Updates and Advances in the Management of HS - Episode 6

Overview and Diagnosis of Hidradenitis Suppurativa (HS)

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Andrew Baker PA-C, MBA, provides an overview of hidradenitis suppurativa (HS), including the pathogenesis, comorbidities, and diagnosis of this inflammatory disorder.

Andrew Baker, MBA, PA-C: Hidradenitis suppurativa, which I’m going to refer to as HS, is an inflammatory disorder that is characterized by chronic deep-seated nodules, abscesses, fistulas, sinus tracts, and scars in the axilla, inguinal region, inframammary folds, and the perianal area. HS can be accompanied by a lot of pain and embarrassment and can significantly decrease the overall quality of someone’s life.

The pathogenesis of HS is multifactorial, with genetic, environmental, and immunological factors included in both the onset and the maintenance of the condition. More specifically, genetics—we believe that up to about 42% of patients with HS do report a family history of the condition. Also, there are environmental factors such as mechanical stress, metabolic syndrome, obesity, diabetes, diet, smoking, the skin microbiome, and hormonal factors all involved, as well as in the development and the maintenance of HS. And it’s because of the effects of HS on the overall well-being of patients that they have pain, self-esteem problems, sleep disturbances, sexual dysfunction, that clinicians should be aware of the possible development of depression and/or suicidal thoughts in these patients. And then lastly, immunological, this cascade does start with the follicular occlusion that happens. This results from hyperkeratosis of the follicular epithelium. This accumulates cellular debris, and the formation of a keratin plug happens at that time. And the second event is in the rupture of the dilated follicle, which then disperses the keratin fibers, bacteria, and other pathogens, and associated damage with the dermis as well. The follicular rupture then triggers an acute and severe immunological response. This definitely is the main driver of the cytokine, chronic inflammation, and sinus tract formation.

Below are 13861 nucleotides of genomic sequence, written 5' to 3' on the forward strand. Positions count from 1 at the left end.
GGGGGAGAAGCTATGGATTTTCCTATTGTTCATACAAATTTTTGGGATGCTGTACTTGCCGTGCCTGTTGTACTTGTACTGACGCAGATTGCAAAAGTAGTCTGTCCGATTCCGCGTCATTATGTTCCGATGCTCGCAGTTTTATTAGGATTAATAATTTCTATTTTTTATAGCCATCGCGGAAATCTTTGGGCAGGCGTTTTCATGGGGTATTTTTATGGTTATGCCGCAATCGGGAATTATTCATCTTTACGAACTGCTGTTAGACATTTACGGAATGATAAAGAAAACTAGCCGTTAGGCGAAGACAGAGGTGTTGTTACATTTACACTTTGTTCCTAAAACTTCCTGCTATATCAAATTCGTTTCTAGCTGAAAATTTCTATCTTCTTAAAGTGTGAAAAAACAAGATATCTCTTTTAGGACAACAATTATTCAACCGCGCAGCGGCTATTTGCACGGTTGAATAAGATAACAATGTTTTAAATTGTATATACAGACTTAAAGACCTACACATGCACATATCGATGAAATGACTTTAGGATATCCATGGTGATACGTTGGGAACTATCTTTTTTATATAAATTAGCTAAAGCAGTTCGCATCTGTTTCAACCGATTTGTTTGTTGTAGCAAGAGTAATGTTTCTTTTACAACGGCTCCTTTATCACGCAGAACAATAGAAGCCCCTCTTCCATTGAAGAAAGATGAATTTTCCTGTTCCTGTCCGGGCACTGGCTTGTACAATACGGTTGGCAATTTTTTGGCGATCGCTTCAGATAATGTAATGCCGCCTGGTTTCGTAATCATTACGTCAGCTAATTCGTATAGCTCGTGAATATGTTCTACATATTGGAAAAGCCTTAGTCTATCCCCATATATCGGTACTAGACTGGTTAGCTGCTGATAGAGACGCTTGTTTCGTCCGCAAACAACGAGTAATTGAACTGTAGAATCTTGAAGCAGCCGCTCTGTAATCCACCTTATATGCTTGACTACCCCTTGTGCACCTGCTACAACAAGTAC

There are many comorbidities with HS, but specifically obesity, metabolic syndrome, inflammatory bowel disease, depression, PCOS [polycystic ovarian syndrome], and tobacco dependence are common with most patients who have HS.

Everyone presents differently, but nothing replaces a thorough history and physical to diagnose HS. There is no specific diagnostic test available to us at this time to diagnose HS. So it’s really just getting to know your patients, developing a rapport with them, and doing a thorough physical exam to find certain areas that are consistent with HS. And as far as staging HS, typically speaking, we use what’s called a Hurley staging. And Hurley staging is divided into stage I, stage II, and stage III. So stage I is a single abscess or multiple isolated abscesses without scar or sinus tract formation. Stage II is recurrent abscesses with either single or multiple scars and/or sinus tract, with widely separated lesions. And then stage III is multiple lesions with extensive scarring and sinus tract formation involving an entire region that is all interconnected.

Why is early treatment important? It is imperative because once these patients have had sinus tract formation, scarring, or surgical intervention, it is so hard to get them to a better baseline. So it’s really important to begin earlier rather than later so it can increase their overall quality of life prior to having some of those irreversible procedures and scarring with sinus tracts.

Transcript Edited for Clarity